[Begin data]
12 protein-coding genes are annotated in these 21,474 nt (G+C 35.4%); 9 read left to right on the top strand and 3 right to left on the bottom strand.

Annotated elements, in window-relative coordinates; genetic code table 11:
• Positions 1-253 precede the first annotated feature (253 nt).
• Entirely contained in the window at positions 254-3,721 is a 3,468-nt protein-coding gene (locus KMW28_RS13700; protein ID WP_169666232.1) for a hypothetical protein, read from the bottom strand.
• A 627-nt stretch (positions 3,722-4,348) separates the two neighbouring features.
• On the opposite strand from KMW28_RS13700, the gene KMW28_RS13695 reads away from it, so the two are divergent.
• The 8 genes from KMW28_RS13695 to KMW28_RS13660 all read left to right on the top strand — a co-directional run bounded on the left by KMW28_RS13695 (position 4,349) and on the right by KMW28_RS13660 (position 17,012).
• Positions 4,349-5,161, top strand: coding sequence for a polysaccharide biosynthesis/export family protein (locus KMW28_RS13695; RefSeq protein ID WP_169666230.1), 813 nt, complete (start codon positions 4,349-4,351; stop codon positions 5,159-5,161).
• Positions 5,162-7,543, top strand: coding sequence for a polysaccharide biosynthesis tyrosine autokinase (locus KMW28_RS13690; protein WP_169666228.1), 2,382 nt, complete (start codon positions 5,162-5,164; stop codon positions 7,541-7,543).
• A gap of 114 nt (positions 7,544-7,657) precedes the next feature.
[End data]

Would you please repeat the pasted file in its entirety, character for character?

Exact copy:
12 protein-coding genes are annotated in these 21,474 nt (G+C 35.4%); 9 read left to right on the top strand and 3 right to left on the bottom strand.

Annotated elements, in window-relative coordinates; genetic code table 11:
• Positions 1-253 precede the first annotated feature (253 nt).
• Entirely contained in the window at positions 254-3,721 is a 3,468-nt protein-coding gene (locus KMW28_RS13700; protein ID WP_169666232.1) for a hypothetical protein, read from the bottom strand.
• A 627-nt stretch (positions 3,722-4,348) separates the two neighbouring features.
• On the opposite strand from KMW28_RS13700, the gene KMW28_RS13695 reads away from it, so the two are divergent.
• The 8 genes from KMW28_RS13695 to KMW28_RS13660 all read left to right on the top strand — a co-directional run bounded on the left by KMW28_RS13695 (position 4,349) and on the right by KMW28_RS13660 (position 17,012).
• Positions 4,349-5,161, top strand: coding sequence for a polysaccharide biosynthesis/export family protein (locus KMW28_RS13695; RefSeq protein ID WP_169666230.1), 813 nt, complete (start codon positions 4,349-4,351; stop codon positions 5,159-5,161).
• Positions 5,162-7,543, top strand: coding sequence for a polysaccharide biosynthesis tyrosine autokinase (locus KMW28_RS13690; protein WP_169666228.1), 2,382 nt, complete (start codon positions 5,162-5,164; stop codon positions 7,541-7,543).
• A gap of 114 nt (positions 7,544-7,657) precedes the next feature.